Estee Lauder Says Duty-Free Sales in China Are Bouncing Back
(Bloomberg) -- Estee Lauder Cos. sees a revival in China’s tourism -- a promising sign in a critical growth market for international brands.
Chief Executive Officer Fabrizio Freda said Monday that Chinese travel stores -- the type seen in airports and train stations -- were a “stand-out performer” in the company’s most recent quarter, posting double-digit growth. Global travel sales, meanwhile, were flat from a year earlier.
“Demand from the Chinese consumer was very strong,” Freda said on a conference call with analysts, citing the reopening of more travel corridors in Asia and robust online sales.
Travel retail, including duty-free, was red-hot before the pandemic as brands expanded their sales to tourists traveling abroad -- especially from countries like China. Luxury labels from fragrance and cosmetics to winter apparel turned transit centers into a key source of growth.
Estee Lauder shares surged as much as 8.3% to $237.82 in New York trading on Monday, touching a record high. They were trading up 1.8% as of 1:07 p.m. in New York.
Travelers are flocking to duty-free shops on Hainan Island, a southern province known for its beach resorts, with domestic visits reaching 80% of pre-Covid levels, Freda said. New policies boosted purchase limits for shoppers more than threefold in July, as the Chinese government seeks to turn the area into a commercial hub.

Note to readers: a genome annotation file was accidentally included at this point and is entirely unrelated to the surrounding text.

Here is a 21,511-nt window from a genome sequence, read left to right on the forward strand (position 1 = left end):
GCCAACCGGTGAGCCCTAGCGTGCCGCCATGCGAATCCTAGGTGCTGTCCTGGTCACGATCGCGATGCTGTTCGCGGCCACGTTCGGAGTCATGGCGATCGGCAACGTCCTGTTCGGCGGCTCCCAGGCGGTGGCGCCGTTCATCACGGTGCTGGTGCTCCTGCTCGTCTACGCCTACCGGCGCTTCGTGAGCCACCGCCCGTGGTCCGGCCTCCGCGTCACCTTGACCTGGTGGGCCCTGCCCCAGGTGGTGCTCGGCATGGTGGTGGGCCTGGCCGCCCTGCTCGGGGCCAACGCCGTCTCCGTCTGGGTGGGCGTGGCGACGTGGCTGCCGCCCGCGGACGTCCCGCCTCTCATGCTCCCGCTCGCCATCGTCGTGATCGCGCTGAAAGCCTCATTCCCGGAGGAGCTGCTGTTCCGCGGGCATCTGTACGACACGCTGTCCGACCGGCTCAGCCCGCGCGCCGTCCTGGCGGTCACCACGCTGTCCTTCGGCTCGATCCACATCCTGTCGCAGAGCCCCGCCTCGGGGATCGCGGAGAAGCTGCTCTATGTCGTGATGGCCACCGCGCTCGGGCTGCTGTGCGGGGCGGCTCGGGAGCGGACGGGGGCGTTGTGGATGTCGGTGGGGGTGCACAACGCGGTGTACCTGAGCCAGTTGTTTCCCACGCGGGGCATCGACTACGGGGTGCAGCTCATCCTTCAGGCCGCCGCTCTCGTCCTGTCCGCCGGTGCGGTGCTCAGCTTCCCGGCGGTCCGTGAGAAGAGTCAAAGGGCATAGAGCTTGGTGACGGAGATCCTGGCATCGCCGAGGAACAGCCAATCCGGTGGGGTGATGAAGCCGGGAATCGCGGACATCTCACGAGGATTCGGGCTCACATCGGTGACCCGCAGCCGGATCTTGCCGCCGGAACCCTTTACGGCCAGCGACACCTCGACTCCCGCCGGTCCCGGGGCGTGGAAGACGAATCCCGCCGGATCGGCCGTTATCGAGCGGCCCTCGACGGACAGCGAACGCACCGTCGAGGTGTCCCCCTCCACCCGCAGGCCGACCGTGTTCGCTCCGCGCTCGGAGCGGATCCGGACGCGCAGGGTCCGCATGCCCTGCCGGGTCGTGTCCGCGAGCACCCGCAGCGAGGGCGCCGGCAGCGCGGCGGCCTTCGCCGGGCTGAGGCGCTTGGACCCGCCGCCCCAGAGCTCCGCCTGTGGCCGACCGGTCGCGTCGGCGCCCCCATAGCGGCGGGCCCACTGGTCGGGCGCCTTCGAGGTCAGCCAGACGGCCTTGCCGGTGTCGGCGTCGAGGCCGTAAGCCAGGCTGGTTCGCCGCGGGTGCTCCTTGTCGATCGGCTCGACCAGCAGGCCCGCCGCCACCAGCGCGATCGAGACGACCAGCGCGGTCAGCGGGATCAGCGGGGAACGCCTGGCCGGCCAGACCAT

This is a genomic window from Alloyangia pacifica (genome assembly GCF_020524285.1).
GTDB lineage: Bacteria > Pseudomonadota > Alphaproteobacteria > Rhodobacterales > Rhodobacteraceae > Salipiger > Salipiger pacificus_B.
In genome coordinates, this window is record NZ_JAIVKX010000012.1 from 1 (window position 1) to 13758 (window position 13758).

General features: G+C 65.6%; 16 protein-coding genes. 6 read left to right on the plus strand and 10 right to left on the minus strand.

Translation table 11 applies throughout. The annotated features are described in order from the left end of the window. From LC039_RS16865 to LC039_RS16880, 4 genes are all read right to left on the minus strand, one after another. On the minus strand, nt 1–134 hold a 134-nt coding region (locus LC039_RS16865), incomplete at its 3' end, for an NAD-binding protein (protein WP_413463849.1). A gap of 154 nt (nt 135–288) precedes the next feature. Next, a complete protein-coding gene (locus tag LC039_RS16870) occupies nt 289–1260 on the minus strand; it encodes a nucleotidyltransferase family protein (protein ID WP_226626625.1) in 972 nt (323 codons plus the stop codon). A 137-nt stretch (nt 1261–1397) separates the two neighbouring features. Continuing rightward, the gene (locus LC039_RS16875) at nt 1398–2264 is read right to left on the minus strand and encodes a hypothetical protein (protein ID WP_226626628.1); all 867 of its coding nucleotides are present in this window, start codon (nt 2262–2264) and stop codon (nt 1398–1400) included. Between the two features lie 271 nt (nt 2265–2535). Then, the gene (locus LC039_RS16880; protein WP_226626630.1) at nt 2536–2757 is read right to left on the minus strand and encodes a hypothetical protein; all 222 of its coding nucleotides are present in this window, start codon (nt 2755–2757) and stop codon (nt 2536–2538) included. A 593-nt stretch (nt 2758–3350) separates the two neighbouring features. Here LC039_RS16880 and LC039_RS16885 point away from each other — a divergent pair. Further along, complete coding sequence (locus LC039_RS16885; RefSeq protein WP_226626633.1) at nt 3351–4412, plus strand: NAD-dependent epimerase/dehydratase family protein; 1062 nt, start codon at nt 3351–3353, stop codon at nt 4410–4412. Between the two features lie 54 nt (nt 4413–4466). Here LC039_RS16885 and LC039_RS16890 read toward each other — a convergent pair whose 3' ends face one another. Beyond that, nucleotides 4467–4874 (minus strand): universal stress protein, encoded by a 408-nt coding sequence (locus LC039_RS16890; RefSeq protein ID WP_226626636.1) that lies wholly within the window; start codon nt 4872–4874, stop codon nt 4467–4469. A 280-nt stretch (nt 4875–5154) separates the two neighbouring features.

Executives said domestic travel is ramping up significantly across the region, with strong travel sales in Hong Kong and Macau, especially for skin-care goods. Sales in South Korea improved too, rising at a high-single digit percentage.
Outside Asia, shopping at travel stores remains stagnant. Tourism in North America is still weak and Europe is seeing a resurgence in virus cases, leading to new lockdowns.
“Travel retail has never picked up in Europe,” Chief Financial Officer Tracey Travis said in an interview. “There’s not a lot going on right now. All of travel, for the most part, is Asia.”
The improvements across Asia are a welcome sight for Estee Lauder and its cosmetics rivals such as L’Oreal SA and Shiseido Co. Makeup sales have taken a hit during the outbreak, with people seeing little reason to wear lipstick and foundation under face masks. In the most recent quarter, all but one of Estee Lauder’s makeup brands had sales declines. Strong skin-care sales for labels like La Mer have been able to partially offset that.
Net sales fell 9% for the first quarter ended Sept. 30, after excluding currency impact. Estee Lauder doesn’t yet expect a return to growth, forecasting a 3% to 5% drop in net sales for the next quarter.
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